No doubt you are also aware that India was the ‘Jewel in the Crown’ of the British Empress, Victoria; and of course, Vicki and her ministers were not amused to see that jewel threatened by the southward expansion of the Russians. ‘The Great Game’ is the name given to the conflict and rivalry between the British and Russian Empires for control in Central Asia. The ‘game’ became increasingly serious from the 1850s, when oil began to assume major importance as an economic resource. Political ‘game’ it may have been considered by some, but in reality, it was played at great expense in money and human life. Take as example the three Anglo-Afghan wars fought between 1839 and 1919. It’s almost enough to make you feel sorry for the Afghans. But that’s another story.
Running parallel to, and occasionally overlapping this ‘game’ were the power plays related to ‘The Eastern Question’. This was another driving force in the policies of the European Great Powers during the 19th century and up to the end of the First World War. Essentially, the question can be put thus: When will the Ottoman Empire finally disintegrate, and who will get all the good bits when it does? As noted above, all the European empire-builders were keen to benefit from the Ottoman collapse; but at the same time they were equally keen that their rivals should not.
Once you grasp these relatively simple principles, a lot of the otherwise confusing activities of the European empire states, not to mention events unfolding in apparently distant unrelated places, become more intelligible.
Take, for example, the Crimean War. The Charge of the Light Brigade was no doubt a marvellous example of the incomparable bravery and discipline of the British fighting man. But what on earth were they doing over there fighting a war on Russia’s back doorstep for nearly three years? Well, in fact, they were part of a British strategy to keep Russia iced up in its frozen wastes and prevent it from gaining access to the warm waters of the Mediterranean. In the 1850s, this strategy required bolstering up the Ottomans and helping them defend their realm.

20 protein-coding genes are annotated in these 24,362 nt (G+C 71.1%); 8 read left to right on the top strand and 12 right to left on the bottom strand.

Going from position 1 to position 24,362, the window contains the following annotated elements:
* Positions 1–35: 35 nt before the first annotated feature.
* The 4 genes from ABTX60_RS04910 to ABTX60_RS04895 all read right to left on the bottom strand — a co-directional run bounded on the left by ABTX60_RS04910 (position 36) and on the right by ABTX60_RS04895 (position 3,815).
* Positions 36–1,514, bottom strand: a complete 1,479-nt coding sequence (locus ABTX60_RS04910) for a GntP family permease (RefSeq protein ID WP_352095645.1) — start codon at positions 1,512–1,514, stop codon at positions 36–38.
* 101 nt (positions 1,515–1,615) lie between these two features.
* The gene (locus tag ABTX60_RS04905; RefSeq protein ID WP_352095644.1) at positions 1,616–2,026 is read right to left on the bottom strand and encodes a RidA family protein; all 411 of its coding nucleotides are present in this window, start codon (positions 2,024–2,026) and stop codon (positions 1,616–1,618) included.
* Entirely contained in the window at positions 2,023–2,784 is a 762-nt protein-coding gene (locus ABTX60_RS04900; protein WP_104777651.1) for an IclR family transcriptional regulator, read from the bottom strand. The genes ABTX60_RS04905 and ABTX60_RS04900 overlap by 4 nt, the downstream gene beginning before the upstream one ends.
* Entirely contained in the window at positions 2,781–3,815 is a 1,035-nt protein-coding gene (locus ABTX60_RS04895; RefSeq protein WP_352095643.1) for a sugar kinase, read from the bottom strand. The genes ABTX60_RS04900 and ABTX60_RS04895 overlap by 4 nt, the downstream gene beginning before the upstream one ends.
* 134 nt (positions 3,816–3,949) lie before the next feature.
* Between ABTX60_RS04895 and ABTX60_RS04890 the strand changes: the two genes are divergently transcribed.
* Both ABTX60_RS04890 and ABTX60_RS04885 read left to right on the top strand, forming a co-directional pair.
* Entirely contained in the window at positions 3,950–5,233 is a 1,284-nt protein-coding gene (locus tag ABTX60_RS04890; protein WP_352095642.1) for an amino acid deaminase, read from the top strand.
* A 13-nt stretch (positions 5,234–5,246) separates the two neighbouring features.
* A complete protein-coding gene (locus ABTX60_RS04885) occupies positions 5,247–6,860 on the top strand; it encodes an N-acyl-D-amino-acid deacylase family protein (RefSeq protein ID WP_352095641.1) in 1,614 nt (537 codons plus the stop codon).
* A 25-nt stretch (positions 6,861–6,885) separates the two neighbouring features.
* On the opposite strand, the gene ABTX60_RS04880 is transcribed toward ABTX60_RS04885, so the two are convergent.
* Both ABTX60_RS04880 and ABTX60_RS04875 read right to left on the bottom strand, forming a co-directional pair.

Go back, however, a mere 26 years to 1827, and you would find the warships of Britain, France and Russia fighting together to destroy the Ottoman navy off the coast of southern Greece. At that time, it suited the European powers to encourage and then support Orthodox Christians to unite in a nationalist struggle and declare the independence of the Greek peninsula. We can guess that the British were keen to have a compliant puppet state in the eastern Mediterranean, but what was in it for the Russians? Most likely there was some deal going on – you help us out here and we’ll try to work something out for you over there. Turn a blind eye to what you’re doing to the Muslims in central Asia, for example? Incidentally, you might want to ask how those Russians got their ships into the Mediterranean to participate in the battle. That’s the trouble with history – you answer one puzzling question and it raises several equally troubling new ones.
But I refuse to be sidetracked. Our subject is genocide, and its euphemistic little sibling, ethnic cleansing. The Greek peninsula had been part of the Ottoman Empire for centuries, and its population had large Muslim and Jewish elements. In fact, at this point, it will be worth our while to take a look at the composition of the Empire. The Ottomans were a ruling elite, for sure with their origins in the Turkish migrations from central Asia, but, by reason of conquest, long residence and inter-marriage, considering themselves cosmopolitan, and even (dare I say it?) European. They regarded themselves, with some justification, as the legitimate heirs of the Byzantine Roman Empire; the Sultan’s mother would almost certainly have been a Byzantine princess, or Bulgarian, or Russian, but assuredly not Turkish. Their language, although based on Turkish, had a large admixture of Persian and Arabic. Their empire included a wide range of ethnic groupings, religions and languages, and interestingly, they didn’t really try to impose uniformity.
The Ottomans recognised four millets (nations) within their boundaries, based primarily on religion. Muslim was the state religion, but this group included Arabs and others, as well as Turks. Christians and Jews were ‘people of the book’, so they were permitted to retain their religious practices and languages, especially the local varieties of Christianity, Greek Orthodox and Armenian. They, with the Jews and the Muslims, made up the four milletsof the empire.
What happened at the time of the Greek ‘War of Independence’ was a forerunner of what was to follow as the Ottoman Empire fell apart. We could say that the repercussions have continued to be felt into our own times. For their own ends, the European powers encouraged nationalist sentiments among the Christian subjects of the Ottoman Empire. They then presented themselves as protectors of the Christian minorities when Ottoman authorities, not unreasonably, came down hard on separatist movements within their borders. One side effect of the Greek War of Independence was the killing of rather a lot of Muslim civilians, whose families had been living on the Greek peninsula for centuries.